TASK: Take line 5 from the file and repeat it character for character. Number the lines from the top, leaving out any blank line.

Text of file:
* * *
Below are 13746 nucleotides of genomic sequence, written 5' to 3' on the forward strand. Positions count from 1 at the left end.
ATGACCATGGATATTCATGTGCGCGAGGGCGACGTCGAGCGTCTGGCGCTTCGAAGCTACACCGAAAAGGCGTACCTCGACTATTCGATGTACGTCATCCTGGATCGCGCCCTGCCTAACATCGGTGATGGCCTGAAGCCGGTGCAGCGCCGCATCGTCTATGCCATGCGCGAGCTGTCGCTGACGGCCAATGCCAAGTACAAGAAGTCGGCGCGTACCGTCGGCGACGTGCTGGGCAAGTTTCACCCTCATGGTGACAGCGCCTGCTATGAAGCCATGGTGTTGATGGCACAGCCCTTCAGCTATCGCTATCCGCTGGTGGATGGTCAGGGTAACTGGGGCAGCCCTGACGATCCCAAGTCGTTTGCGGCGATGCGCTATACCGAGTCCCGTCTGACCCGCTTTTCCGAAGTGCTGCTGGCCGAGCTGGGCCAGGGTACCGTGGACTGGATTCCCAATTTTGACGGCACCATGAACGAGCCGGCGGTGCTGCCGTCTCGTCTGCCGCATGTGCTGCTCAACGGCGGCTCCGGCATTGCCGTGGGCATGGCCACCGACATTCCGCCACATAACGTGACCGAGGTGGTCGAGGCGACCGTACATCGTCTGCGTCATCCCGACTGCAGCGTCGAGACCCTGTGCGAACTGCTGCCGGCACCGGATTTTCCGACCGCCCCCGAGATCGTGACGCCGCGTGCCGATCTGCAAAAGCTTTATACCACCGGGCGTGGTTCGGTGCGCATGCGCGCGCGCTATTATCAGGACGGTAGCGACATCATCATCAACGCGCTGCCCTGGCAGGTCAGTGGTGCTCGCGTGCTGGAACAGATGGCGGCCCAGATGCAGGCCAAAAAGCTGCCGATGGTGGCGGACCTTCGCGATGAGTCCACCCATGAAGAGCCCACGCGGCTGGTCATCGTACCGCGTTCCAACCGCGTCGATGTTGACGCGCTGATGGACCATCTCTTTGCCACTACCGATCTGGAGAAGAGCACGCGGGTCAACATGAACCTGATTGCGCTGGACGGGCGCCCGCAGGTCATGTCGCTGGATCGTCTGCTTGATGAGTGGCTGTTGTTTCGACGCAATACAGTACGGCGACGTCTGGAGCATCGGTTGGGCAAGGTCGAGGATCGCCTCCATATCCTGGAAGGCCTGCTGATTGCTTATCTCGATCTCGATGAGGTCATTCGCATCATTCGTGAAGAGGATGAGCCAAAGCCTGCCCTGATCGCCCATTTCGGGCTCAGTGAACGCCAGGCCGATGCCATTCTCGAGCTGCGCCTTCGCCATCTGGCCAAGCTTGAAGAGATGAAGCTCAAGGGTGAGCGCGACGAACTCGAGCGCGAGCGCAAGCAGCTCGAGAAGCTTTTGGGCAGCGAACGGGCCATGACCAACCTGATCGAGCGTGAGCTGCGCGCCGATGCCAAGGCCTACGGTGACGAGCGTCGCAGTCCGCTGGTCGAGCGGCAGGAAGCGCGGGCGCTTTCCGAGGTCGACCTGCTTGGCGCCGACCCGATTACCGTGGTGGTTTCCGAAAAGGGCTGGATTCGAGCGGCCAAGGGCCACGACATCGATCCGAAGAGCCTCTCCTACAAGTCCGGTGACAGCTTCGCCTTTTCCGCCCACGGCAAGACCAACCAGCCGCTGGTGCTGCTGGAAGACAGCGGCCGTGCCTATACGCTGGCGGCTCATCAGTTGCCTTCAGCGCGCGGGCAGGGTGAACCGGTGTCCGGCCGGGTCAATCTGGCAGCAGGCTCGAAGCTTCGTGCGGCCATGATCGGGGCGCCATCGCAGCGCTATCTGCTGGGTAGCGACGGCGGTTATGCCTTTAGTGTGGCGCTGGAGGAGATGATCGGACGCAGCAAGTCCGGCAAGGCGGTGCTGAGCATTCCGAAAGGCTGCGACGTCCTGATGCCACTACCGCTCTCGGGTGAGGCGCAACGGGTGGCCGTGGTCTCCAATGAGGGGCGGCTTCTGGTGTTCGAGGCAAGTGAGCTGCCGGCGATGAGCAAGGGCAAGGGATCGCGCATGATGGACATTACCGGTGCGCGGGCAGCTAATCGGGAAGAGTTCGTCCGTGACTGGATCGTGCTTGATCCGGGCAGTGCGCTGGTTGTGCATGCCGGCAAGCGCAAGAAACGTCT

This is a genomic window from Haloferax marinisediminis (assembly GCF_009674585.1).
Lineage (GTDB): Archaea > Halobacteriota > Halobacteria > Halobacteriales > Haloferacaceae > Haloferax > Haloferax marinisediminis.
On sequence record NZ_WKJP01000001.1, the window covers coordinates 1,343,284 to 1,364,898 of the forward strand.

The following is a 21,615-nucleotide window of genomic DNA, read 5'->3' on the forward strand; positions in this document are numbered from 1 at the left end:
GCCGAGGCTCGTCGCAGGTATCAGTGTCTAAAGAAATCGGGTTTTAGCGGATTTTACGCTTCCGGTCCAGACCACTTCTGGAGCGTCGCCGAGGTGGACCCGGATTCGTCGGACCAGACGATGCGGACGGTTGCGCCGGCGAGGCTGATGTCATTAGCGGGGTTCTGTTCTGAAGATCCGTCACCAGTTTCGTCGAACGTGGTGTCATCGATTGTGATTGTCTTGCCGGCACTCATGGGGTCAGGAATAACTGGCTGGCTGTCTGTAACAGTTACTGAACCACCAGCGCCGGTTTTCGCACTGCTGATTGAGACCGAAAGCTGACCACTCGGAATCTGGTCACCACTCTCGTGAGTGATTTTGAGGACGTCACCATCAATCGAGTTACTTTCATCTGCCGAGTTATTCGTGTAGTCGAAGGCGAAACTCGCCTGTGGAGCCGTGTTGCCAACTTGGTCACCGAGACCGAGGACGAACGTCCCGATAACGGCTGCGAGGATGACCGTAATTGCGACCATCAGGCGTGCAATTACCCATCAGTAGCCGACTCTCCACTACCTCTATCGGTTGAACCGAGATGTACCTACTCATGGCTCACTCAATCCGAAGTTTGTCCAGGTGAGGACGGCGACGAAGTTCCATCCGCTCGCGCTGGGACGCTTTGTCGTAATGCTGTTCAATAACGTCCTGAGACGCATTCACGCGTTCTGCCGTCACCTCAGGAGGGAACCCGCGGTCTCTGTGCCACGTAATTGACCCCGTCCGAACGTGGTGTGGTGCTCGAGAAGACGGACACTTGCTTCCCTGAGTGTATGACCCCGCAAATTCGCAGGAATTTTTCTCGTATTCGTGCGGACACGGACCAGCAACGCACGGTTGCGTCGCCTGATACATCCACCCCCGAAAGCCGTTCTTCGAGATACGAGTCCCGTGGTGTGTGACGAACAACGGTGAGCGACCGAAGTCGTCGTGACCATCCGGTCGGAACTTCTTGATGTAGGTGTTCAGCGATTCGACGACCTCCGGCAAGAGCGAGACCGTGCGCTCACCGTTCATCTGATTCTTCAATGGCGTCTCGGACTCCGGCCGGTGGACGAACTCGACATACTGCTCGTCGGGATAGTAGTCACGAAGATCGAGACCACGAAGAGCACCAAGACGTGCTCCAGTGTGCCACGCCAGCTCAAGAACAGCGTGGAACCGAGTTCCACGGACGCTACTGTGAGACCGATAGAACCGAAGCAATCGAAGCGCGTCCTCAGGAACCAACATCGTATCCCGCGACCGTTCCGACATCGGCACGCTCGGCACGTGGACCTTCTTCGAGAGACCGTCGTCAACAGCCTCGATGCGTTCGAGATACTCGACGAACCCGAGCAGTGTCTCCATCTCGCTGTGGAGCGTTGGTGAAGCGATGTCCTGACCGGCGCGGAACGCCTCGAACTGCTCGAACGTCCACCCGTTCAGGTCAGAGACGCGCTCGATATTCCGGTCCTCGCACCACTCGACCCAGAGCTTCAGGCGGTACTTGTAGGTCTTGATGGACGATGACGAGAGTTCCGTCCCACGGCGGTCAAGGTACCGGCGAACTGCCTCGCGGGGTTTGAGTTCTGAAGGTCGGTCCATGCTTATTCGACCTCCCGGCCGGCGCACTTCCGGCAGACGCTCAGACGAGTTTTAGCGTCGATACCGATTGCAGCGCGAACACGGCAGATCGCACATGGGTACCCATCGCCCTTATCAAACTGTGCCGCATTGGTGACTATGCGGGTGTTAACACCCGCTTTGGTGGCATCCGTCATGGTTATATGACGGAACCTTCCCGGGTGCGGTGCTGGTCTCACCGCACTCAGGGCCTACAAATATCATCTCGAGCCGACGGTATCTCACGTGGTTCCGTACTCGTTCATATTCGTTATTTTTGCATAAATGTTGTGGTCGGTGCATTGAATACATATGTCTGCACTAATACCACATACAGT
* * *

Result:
On sequence record NZ_WKJP01000001.1, the window covers coordinates 1,343,284 to 1,364,898 of the forward strand.